Emily Brewer

Published 5:40 pm Tuesday, October 19, 2021

The Suffolk News-Herald sent the same slate of questions to House of Delegates District 64 candidates Emily Brewer and Michael Drewry. You can see the questions and their answers here. Candidates were advised that responses would not be edited, except to truncate answers at the end of the 100-word limit. Q&As with candidates for other elections will run in upcoming editions, so keep an eye on the paper and on suffolknewsherald.com.

Why are you running for the House of Delegates, or why are you running for re-election to the House of Delegates? 

Growing up in Suffolk, I always knew our community was special, but I also wanted to create an environment where my friends that grew up here could remain here to live, work and raise a family. That passion continues in my desire to run for re-election. However, there is still much to be done in Richmond. I will activate efforts to expand broadband, stand up for our small farmers, and work to cut taxes on hardworking Virginian’s. Helping people and offering constituent service to make government accessible to the everyday Virginian is what matters most.

What would be your top three priorities if elected, and why? 

If re-elected, some of my top priorities will be creating an environment where our small businesses and farmers can continually thrive. The pandemic undoubtedly created employment shortages and costly restrictions when they could afford those the least. Working on reducing onerous business regulations that create costly barriers and tax relief opportunities to those most affected will be a top priority. Over the past few years, I have worked towards adding emergency evacuation routes to the road funding criteria known as SMART Scale. Route 58, 460 and 10 will be essential to that function should we ever need to evacuate.

What would you highlight as your top legislative achievements, or if you haven’t held office, what professional accomplishments and experience would you point to?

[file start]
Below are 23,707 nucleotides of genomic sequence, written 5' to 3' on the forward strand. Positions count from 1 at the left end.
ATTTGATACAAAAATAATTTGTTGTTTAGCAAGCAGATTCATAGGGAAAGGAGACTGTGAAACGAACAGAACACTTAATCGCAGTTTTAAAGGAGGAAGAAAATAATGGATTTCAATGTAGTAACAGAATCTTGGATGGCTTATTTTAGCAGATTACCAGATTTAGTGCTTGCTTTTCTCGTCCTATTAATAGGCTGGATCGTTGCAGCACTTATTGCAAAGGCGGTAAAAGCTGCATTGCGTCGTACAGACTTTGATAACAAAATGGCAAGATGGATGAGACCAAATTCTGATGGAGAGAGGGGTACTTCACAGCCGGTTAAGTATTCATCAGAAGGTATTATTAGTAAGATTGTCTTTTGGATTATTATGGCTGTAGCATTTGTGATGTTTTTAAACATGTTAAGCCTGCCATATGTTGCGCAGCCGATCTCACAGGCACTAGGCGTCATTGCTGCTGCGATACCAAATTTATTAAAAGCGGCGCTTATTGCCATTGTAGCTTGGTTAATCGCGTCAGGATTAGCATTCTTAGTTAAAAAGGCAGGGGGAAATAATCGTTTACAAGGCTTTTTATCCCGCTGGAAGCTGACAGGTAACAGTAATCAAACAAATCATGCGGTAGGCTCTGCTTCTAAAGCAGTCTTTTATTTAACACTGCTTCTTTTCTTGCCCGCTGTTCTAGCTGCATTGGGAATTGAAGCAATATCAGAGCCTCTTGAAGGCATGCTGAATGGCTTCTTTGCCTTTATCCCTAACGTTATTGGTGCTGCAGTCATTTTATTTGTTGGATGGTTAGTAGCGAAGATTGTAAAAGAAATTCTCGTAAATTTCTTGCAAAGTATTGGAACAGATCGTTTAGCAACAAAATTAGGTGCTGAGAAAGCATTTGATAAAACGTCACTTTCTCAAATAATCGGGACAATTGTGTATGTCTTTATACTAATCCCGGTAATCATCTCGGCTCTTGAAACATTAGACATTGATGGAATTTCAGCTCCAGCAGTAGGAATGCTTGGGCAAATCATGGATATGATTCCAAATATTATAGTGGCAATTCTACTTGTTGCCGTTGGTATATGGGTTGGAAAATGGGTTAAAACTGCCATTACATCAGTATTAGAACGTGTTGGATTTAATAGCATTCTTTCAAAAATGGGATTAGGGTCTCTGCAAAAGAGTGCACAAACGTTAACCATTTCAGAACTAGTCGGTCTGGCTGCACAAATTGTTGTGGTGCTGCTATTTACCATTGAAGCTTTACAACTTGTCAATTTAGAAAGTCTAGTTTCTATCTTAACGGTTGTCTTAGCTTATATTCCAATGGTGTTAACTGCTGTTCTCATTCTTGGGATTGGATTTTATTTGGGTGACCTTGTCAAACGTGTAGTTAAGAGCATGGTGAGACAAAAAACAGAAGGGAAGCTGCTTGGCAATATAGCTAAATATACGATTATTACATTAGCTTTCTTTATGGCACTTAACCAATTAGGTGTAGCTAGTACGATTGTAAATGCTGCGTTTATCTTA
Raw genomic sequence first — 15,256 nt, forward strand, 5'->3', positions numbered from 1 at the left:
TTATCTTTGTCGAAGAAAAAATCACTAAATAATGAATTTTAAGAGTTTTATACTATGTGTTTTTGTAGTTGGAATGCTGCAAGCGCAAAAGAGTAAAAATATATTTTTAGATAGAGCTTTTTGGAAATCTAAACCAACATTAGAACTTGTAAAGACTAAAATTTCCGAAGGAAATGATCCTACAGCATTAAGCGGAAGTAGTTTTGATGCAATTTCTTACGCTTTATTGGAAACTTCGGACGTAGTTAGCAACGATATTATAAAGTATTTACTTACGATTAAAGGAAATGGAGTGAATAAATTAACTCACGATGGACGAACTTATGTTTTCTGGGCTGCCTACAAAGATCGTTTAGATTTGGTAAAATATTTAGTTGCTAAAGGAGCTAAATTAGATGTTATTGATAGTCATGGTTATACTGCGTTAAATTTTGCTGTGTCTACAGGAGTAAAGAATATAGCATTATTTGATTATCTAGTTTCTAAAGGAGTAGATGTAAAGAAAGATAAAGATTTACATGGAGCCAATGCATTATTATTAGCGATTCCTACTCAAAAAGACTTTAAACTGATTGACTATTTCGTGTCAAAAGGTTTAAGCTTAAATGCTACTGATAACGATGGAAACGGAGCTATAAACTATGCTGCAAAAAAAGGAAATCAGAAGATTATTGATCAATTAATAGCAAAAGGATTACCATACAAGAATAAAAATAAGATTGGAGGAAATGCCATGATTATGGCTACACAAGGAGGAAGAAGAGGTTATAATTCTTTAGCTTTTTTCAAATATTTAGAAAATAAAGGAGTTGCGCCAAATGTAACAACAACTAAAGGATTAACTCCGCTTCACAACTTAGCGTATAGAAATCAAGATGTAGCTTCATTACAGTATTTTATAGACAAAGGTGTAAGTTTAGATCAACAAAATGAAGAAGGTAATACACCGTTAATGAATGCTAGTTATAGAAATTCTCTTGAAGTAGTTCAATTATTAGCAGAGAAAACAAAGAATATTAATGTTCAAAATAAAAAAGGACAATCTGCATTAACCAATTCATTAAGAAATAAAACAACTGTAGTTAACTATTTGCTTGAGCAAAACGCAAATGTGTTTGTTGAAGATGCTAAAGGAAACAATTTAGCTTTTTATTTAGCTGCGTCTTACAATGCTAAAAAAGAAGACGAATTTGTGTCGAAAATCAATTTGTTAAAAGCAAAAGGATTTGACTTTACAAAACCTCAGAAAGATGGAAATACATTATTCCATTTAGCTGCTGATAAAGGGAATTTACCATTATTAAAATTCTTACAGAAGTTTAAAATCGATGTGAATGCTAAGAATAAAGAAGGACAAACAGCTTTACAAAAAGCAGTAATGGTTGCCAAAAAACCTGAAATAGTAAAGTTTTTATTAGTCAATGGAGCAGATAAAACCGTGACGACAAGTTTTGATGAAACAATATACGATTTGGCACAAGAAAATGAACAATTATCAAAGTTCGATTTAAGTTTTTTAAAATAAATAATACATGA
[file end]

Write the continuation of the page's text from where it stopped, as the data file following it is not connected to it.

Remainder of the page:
I made foster care and adoption reform a priority when I first ran, and I am proud to say that I passed the Kinship Guardianship Assistance Act, reformed the Close Relative adoption statute and am actively working on Guardianship reform.

In addition, I carried legislation to assist victims of Human Trafficking, patroned legislation to add cancer presumption to the Workers’ Compensation hazards for Firefighters and passed legislation to add Emergency Evacuation Routes to the consideration list when road project funding is being reviewed.

What are your views on how Virginia has handled the COVID-19 pandemic, and how would you handle the continued vaccine rollout? 

Virginia did poorly in terms of vaccine distribution from the start and this is a direct result of poor leadership from the Governor. We need to continue to encourage folks to get the vaccine, but this is a medical choice that each person or family has to weigh individually.

What are the most critical issues facing the state over the next two years, and how would you address them? 

  1. Cost of living in Virginia must be curbed by lowering taxes, getting rid of the grocery tax, putting an end to the gas tax hike, and reforming the taxation on Military Retirement.
  2. Curb rising crime. We need to restore balance to Richmond. Over the past two years we have seen what one party rule can generate: the release of violent felons, legislation to remove School Resource Officers, and a criminal first, victim last legislative agenda. We need to return to a sense of balance where we listen to Virginians in need, not those shouting the loudest on Twitter.